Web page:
A jury trial for the man accused in a 2013 murder has been delayed until at least early November.
A trial start date of Sept. 7 had been set for Lee John Henry, 59, but because of the COVID-19 pandemic, all in-person criminal and civil jury trials have been suspended until Nov. 2.
Henry is accused of killing Mark Matthews, who at 61 years old was found dead on July 28, 2013 on the Homer trail that connects to Poopdeck Street. Police found Matthews with his pockets turned out and a later autopsy determined that he died of blunt force trauma to the head.
The case went unsolved for three years until Homer police arrested Henry in 2016, and he was indicted on one count of first-degree murder, three counts of second-degree murder, one count of manslaughter and one count of first-degree murder. Since then, Henry has been at Wildwood Pretrial Facility awaiting resolution of the case.
Last Thursday, Alaska Chief Justice Joel Bolger issued a special order extending the suspension of in-person criminal and civil jury trials until Nov. 2.
“The order recognizes that holding in-person jury trials at the current time could be detrimental to the health and safety of Alaskans because of rising COVID-19 case counts and increasing community spread,” according to a press release. “The current circumstances of the pandemic make it challenging to have jurors and all necessary trial participants gather in indoor settings for in-person jury trials. … Alaskans must be safe when fulfilling their civic duty as jurors and participating in a trial.”
Henry had been scheduled for a jury trial in November 2019, but the trial was postponed until April 2020 because of a dispute over what DNA evidence could be used in the trial. Henry’s defense attorney, Joy Hobart, had sought to have a new analysis of a previous DNA test excluded, but Kenai Superior Court Judge Lance Joanis allowed the new analysis. However, to give the defense more time to prepare and have its own experts examine the analysis, Joanis delayed the trial until April. That’s the date that has now been suspended by the pandemic.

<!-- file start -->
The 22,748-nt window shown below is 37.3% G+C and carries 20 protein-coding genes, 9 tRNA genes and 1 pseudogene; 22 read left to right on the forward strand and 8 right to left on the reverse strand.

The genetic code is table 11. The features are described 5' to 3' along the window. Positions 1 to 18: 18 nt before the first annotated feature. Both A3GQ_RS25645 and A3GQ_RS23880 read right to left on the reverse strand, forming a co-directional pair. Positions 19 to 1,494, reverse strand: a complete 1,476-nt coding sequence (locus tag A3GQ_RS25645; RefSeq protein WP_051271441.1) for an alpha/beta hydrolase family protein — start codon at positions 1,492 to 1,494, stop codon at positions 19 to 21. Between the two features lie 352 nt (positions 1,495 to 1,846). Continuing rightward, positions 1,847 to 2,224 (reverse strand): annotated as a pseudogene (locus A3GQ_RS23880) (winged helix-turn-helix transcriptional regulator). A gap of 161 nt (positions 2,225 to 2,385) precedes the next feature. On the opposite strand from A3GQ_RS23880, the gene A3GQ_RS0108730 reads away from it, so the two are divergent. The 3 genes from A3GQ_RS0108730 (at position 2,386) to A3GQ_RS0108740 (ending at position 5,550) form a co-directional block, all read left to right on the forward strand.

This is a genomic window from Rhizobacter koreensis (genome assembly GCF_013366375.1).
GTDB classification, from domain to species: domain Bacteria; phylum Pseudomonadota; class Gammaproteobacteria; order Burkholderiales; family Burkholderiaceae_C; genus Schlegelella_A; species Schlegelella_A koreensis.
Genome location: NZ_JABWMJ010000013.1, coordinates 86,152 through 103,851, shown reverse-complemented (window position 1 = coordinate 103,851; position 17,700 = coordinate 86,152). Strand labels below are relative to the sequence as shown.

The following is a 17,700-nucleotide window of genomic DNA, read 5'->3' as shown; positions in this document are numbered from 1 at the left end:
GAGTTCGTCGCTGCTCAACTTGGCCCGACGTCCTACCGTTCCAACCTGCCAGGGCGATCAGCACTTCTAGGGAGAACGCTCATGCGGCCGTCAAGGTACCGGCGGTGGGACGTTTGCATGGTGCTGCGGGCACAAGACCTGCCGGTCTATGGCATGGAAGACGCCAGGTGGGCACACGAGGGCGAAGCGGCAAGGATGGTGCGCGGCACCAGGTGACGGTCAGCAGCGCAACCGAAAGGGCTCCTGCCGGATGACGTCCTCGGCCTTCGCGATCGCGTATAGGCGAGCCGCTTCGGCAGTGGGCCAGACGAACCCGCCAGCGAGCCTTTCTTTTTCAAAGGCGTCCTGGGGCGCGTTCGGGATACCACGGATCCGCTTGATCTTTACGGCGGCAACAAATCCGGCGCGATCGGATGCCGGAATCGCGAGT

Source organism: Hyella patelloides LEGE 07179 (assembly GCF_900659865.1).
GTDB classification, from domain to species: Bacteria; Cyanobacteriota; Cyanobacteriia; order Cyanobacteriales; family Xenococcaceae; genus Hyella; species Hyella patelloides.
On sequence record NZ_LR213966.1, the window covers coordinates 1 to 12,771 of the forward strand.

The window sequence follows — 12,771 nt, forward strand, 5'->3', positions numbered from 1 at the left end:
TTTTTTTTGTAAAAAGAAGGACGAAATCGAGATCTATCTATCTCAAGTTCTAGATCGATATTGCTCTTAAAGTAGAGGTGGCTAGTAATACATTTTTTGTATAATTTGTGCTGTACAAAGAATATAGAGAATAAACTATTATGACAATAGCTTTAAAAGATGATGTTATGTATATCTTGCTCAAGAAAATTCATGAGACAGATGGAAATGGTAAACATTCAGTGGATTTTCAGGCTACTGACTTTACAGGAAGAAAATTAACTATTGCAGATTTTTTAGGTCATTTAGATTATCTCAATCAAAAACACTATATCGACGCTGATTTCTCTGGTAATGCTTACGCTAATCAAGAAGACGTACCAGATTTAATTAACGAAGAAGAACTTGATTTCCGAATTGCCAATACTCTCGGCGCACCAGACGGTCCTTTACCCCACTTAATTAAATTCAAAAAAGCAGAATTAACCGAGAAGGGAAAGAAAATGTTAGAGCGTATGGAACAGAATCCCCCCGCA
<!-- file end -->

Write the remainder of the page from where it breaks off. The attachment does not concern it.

Matthews’ sister, Laurie, expressed frustration at the continual delays.
“I keep asking them why is my case pushed to the back?” she said in a July 27 interview right before the seven-year anniversary of her brother’s death. “… Before I die I would like to have some resolution and justice for Mark.”
A status hearing will be held on Wednesday, Aug. 19. Because of the pandemic, the Kenai Courthouse is closed to visitors and the hearing will be held telephonically.
According to the press release announcing jury trial suspensions, presiding judges can allow in-person jury trials in “exceptional circumstances.” Such trials would be held in accordance with Centers for Disease Control and Prevention recommendations and state and local health mandates. The chief justice also can allow jury trials as pilot projects to test health and safety procedures. The chief justice has allowed presumptive death trials to be held by videoconference. The latest order will be reviewed on Sept. 18.
Reach Michael Armstrong at email@example.com.